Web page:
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Ship fueling costs and CO2 emissions are major issues in the shipping industry. Stena Line, one of Europe’s leading ferry operators carrying out 29,000 voyages a year, aims to reduce fuel consumption by 2.5% per nautical mile annually. As part of varied initiatives to achieve this goal, a team of experts in data science from European branches of the Hitachi Group worked with Stena Line’s data scientists, Senior Captain and crew to develop a solution to improve fuel efficiency.
“Navigating a ship is an art form.” This was the expression used by the R&D Project Leader, Anthony Emeka Ohazulike (Hitachi Europe, European Research & Development Centre). The wind, sea current and waves never stop along the ever-changing sea routes, which means the exact same conditions rarely occur twice. Handling a ship, which constantly requires optimum navigation while reading the wind and direction of the sea current, relies on instinct honed by experience more than anything else. As a result, there is a large difference in the amount of fuel consumed by a ship navigated by a novice ship captain versus an experienced ship captain. In addition, captaining a ship as an occupation has been identified as a profession that may eventually suffer a labor shortage in the future. In Europe, where the working-age population is declining, it is becoming increasingly difficult to train successive generations of sailors.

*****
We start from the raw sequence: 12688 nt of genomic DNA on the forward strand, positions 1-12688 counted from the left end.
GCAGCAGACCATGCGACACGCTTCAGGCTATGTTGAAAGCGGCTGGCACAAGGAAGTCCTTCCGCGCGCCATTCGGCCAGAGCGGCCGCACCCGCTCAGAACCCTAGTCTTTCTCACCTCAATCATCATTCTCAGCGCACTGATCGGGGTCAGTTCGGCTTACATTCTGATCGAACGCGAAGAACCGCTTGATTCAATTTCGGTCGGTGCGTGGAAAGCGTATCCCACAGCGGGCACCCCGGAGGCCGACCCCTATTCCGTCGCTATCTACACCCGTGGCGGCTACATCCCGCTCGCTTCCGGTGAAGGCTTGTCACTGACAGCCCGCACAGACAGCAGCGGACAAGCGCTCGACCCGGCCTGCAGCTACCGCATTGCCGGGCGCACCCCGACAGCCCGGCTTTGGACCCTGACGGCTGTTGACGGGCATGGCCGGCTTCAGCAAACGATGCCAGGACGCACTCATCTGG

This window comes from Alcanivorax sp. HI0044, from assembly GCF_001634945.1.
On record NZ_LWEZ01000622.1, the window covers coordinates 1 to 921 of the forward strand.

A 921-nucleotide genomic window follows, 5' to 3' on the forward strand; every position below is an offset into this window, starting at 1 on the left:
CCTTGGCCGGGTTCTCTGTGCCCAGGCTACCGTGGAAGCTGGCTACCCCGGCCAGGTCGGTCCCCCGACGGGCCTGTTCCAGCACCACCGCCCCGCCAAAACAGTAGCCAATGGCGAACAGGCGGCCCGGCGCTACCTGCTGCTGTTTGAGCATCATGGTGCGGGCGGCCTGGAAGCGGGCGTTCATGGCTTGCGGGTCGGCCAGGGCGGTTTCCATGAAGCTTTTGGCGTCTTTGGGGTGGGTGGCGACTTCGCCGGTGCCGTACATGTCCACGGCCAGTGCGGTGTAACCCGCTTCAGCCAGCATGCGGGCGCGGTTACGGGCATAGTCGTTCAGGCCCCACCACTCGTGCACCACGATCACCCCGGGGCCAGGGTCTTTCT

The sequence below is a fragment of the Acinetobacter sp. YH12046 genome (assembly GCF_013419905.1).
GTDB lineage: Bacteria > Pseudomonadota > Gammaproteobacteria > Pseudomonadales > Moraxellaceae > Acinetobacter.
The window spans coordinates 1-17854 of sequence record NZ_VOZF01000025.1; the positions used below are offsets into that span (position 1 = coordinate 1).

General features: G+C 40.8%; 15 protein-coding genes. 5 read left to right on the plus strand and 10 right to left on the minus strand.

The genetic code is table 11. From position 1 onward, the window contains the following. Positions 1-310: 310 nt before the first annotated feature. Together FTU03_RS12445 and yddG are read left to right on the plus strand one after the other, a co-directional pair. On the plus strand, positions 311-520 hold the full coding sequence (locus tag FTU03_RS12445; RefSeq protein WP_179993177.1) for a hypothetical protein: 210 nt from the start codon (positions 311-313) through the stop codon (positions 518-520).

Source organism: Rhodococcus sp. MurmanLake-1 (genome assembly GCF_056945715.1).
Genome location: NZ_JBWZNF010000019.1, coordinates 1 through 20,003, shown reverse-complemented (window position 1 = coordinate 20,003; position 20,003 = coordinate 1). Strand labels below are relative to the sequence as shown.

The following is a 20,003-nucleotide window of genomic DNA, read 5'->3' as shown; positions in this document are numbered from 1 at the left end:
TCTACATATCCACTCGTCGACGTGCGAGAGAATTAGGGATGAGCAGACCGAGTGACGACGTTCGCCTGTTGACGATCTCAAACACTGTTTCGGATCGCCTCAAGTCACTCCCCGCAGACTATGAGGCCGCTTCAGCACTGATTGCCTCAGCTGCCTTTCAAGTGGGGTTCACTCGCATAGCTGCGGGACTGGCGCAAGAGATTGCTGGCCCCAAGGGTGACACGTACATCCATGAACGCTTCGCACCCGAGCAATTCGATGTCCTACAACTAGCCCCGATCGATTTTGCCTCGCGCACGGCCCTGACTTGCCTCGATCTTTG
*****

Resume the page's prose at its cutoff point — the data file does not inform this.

To improve the situation, the Hitachi Team, proposed an AI-based navigation as a solution that would make efficient ocean voyages possible regardless of the captain’s experience. This solution uses Machine Learning (ML) to teach to the Artificial Intelligence system the navigating skills of an expert captain, and the system provides the captain with recommendations for the optimal navigation plan taking into consideration the weather, environment, and size of the ship.
Navigating the ocean is a battle with nature that surpasses the human imagination. Anthony’s team with Chief Data Scientist, Aatos Heikkinen (Hitachi Europe, Social Innovation Business) and Data Scientist, Lisa Knoll (Hitachi Consulting UK) began by converting the various natural conditions that affect navigation into data. The previous four years’ worth of Stena Line operation records were extracted, and operating conditions were tracked on daily ferries to build a model for sea current, and water depth “Data communication with the ferries at sea was difficult. Transmission and reception only take an instant on land, but on the water where the communication environment is poor, it took a long time. It was not rare for the process to take all night” says Aatos with a wry smile.
From the time of this data analysis, every two weeks Hitachi reported all of the project progress to Stena Line’s data scientist team, as well as working closely with Senior Captain, Jan Sjöström and his crew, to seek cooperation in AI development. “We could not have made this project a success without the trust of those actually navigating the seas” says Project Manager, Christopher Attard (Hitachi Consulting UK), who acted as liaison between Hitachi and Stena Line. Our sincere efforts to build a relationship proved successful when one day there was a request from Captain Sjöström. “Can you install the AI navigation system on the large ferry I operate?” The AI that Anthony’s team had nurtured like their own child was going to set sail for the first time.
A prototype of the AI navigation system began operating on the Stena Scandinavica. This was the beginning of its navigation training under the tutelage of Captain Sjöström. It was tested out on the open seas, issues that were found were addressed, and those modifications were reflected on the next voyage. Hitachi and Stena Line repeated this cycle time and time again.